“For the average child, sleeping outdoors is called CAMPING; For a street child, it is called SURVIVING.” UNICEF
All over the world, a great number of children grow up and become adults on the streets of their cities. They sleep on sidewalks unmindful of their environment. They wander in the streets and beg, usually ignored by people passing by. Filthy, starved, and emotionally wounded, these children go through life devoid of hope and optimism for a better tomorrow. They are today’s youth without a childhood, and perhaps, without a future.
The SIDEWALK – Their KINGDOM
The sidewalks are not just home to street children; these sidewalks serve as their sacred territory. On the sidewalks, they earn their income, they meet and mingle with street children friends, they gain experience not just in parking cars but also in the art and science of pick-pocketing, begging and looting the cars they park.
“John Rey,” a 14-year old street child, has been a sidewalk resident for two years. His life consists of a simple routine — sleep outside of McDonald’s at night, earn around P100 daily from parking cars and motorcycles in the daytime. During the day, he smokes and occasionally drinks, usually from the urging of other street children. For John Rey, the streets are a lot better than home. Mom is in Mindanao and dad is in Manila and he doesn’t have an idea if they are ever returning or if they will ever see each other again.
It is tragic and painful to hear John Rey say that he doesn’t care at all if his parents are with him because he has long accepted that his present life is what he needs to focus on if he wishes to survive.
The teenager has been driven by the other street children to infiltrate malls and steal whatever he can but John Rey refuses to comply and has made it clear that he does not wish to engage in anything criminal. It appears that despite his station in life and despite the negative label that the community has given to street children, John Rey still has few of his values intact. In spite of his youth and the indifference building inside of him, he can still assert himself and manage to say NO to what is morally wrong.
John Rey confided that he sometimes thinks of school and his future or if he has any future at all (he is good in Math, can understand a little English), but as soon as the power of rugby (a strong glue prevalent in the Philippines) seeps into his consciousness, such thoughts are easily dismissed from his mind, and in its place, the pungent and intoxicating power of the inhalant takes over.
Inhalants – Their SHIELD
All the street children interviewed admitted to having used rugby and other inhalants in the course of their street life existence. For these children, sniffing glue/rugby was the best way to 1) gain peer acceptance, 2) avoid being ‘manhandled’ by the bigger and more mature street boys, 3) be oblivious to hunger, pain and loneliness, and the easiest route to 4) forget their plight as children living in the streets.
“Marvin,” 14 years old, confessed to using rugby so that he can be accepted by the “cliques” of physically larger and older street children. It appears that for Marvin, acceptance was a big thing and it doesn’t matter what the bigger boys order him to do as long as he can be a member of the group. It is also a way to avoid being harassed, bullied and terrorized by the more experienced street boys. Marvin, who is also a young recruit of the feared “Bloods” gang, has experienced many of the typical street gang antics such as being ordered to steal as well as being the “look-out” when a member of the opposing gang — the Crips — needs to be threatened or eliminated. This 14-year old street child acknowledged to be constantly carrying a knife but has never hurt or killed anyone. Marvin agrees that rugby is also the most effective method not feel hunger, physical and emotional pain or the unbearable longing of having a mother around.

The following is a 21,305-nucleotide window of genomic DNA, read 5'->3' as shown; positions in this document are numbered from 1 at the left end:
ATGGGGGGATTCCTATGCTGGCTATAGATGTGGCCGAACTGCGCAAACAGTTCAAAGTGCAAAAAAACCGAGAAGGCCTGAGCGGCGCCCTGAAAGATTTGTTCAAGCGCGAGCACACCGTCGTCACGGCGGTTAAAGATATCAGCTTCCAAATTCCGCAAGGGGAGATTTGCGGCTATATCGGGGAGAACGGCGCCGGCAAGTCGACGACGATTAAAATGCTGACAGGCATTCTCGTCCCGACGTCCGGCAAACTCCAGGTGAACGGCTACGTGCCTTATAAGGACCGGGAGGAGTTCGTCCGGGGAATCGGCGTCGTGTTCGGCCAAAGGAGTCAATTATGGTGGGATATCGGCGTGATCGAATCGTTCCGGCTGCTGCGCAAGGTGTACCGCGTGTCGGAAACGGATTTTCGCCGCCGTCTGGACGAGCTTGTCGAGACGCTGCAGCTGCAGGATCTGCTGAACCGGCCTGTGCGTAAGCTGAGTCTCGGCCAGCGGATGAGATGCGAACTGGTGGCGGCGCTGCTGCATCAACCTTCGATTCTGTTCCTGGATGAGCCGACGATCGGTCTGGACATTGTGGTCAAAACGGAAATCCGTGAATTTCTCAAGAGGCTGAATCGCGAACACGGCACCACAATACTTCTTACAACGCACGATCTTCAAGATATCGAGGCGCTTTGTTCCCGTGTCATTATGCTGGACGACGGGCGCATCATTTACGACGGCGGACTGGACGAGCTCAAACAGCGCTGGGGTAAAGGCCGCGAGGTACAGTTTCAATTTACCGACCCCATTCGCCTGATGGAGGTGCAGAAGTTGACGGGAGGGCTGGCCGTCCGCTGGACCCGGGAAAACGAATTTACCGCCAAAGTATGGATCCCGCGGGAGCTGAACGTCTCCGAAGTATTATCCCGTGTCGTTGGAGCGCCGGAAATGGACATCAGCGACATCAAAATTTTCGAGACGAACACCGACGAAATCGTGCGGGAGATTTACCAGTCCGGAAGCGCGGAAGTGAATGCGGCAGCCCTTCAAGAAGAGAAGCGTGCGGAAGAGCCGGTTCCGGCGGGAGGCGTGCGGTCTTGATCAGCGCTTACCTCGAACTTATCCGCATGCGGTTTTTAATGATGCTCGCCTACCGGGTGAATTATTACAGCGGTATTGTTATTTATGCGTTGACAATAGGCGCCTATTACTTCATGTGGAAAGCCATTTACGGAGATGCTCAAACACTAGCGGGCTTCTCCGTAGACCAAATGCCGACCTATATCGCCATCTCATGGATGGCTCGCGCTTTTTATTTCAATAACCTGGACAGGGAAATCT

Due to its accessibility and affordability, rugby is a popular inhalant used by street children. Many business establishments selling this product have ordered their salespeople to be cautious in selling this to children and be on guard of people (especially minors) who go to their stores to buy rugby.
With store owners’ vigilance, rugby’s accessibility has significantly diminished, however, an alternative has been found – vulcaseal. Apparently, this is “stronger,” and “more effective,” and using the words of one former street child who was interviewed, Vulcaseal is known within the street children community as “malakas ang tama (the best stone or buzz).” When asked why they use these inhalants and what it can do to them, the answer was – “nakakahilo agad,” (immediate dizziness) which instantly leads them either to inertia, to dreamland or to the much sought-after “never-never land.”
For these children who are almost always hungry; who are continuously battling with life; who are endlessly fighting for a tiny share of acceptance from peers; who are incessantly struggling against feelings of loneliness, and are endlessly plagued with daily attacks from other street children as well as the police – rugby and Vulcaseal offer a much-needed refuge from the daily intrusions of street life.
Although there is no sight of a bright tomorrow, the dizziness and temporary “high” will make their lives bearable, getting them geared up for the next day’s battle that will take place – once again – on the sidewalks of Philippine cities.
“Trust NO ONE” – Their PROTECTION
Most street children have the inherent inclination not to trust, not because they don’t want to but because it’s one of the best ways to protect themselves. For these children, to trust is good but not to trust is better.